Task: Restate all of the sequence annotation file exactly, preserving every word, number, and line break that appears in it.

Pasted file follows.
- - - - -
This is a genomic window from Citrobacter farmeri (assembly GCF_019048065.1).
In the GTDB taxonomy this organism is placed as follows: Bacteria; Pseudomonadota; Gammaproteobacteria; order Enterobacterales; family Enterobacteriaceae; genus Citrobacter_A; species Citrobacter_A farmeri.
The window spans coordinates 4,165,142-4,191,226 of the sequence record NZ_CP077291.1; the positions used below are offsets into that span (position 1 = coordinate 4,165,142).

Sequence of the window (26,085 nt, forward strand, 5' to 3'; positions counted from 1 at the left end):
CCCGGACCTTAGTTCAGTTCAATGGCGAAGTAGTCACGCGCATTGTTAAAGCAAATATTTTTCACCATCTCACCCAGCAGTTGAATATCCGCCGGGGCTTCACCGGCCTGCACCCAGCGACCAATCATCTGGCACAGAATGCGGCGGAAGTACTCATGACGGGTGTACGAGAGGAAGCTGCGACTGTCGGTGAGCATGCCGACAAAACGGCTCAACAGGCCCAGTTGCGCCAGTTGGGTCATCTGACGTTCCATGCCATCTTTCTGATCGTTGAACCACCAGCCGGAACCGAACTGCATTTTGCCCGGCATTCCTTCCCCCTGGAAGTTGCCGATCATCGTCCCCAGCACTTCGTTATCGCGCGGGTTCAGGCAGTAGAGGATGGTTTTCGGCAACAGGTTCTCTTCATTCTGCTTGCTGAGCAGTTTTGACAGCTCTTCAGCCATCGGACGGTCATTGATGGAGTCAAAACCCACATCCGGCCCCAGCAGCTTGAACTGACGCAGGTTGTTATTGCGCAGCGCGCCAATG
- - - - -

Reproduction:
This is a genomic window from Citrobacter farmeri (assembly GCF_019048065.1).
In the GTDB taxonomy this organism is placed as follows: Bacteria; Pseudomonadota; Gammaproteobacteria; order Enterobacterales; family Enterobacteriaceae; genus Citrobacter_A; species Citrobacter_A farmeri.
The window spans coordinates 4,165,142-4,191,226 of the sequence record NZ_CP077291.1; the positions used below are offsets into that span (position 1 = coordinate 4,165,142).

Sequence of the window (26,085 nt, forward strand, 5' to 3'; positions counted from 1 at the left end):
CCCGGACCTTAGTTCAGTTCAATGGCGAAGTAGTCACGCGCATTGTTAAAGCAAATATTTTTCACCATCTCACCCAGCAGTTGAATATCCGCCGGGGCTTCACCGGCCTGCACCCAGCGACCAATCATCTGGCACAGAATGCGGCGGAAGTACTCATGACGGGTGTACGAGAGGAAGCTGCGACTGTCGGTGAGCATGCCGACAAAACGGCTCAACAGGCCCAGTTGCGCCAGTTGGGTCATCTGACGTTCCATGCCATCTTTCTGATCGTTGAACCACCAGCCGGAACCGAACTGCATTTTGCCCGGCATTCCTTCCCCCTGGAAGTTGCCGATCATCGTCCCCAGCACTTCGTTATCGCGCGGGTTCAGGCAGTAGAGGATGGTTTTCGGCAACAGGTTCTCTTCATTCTGCTTGCTGAGCAGTTTTGACAGCTCTTCAGCCATCGGACGGTCATTGATGGAGTCAAAACCCACATCCGGCCCCAGCAGCTTGAACTGACGCAGGTTGTTATTGCGCAGCGCGCCAATG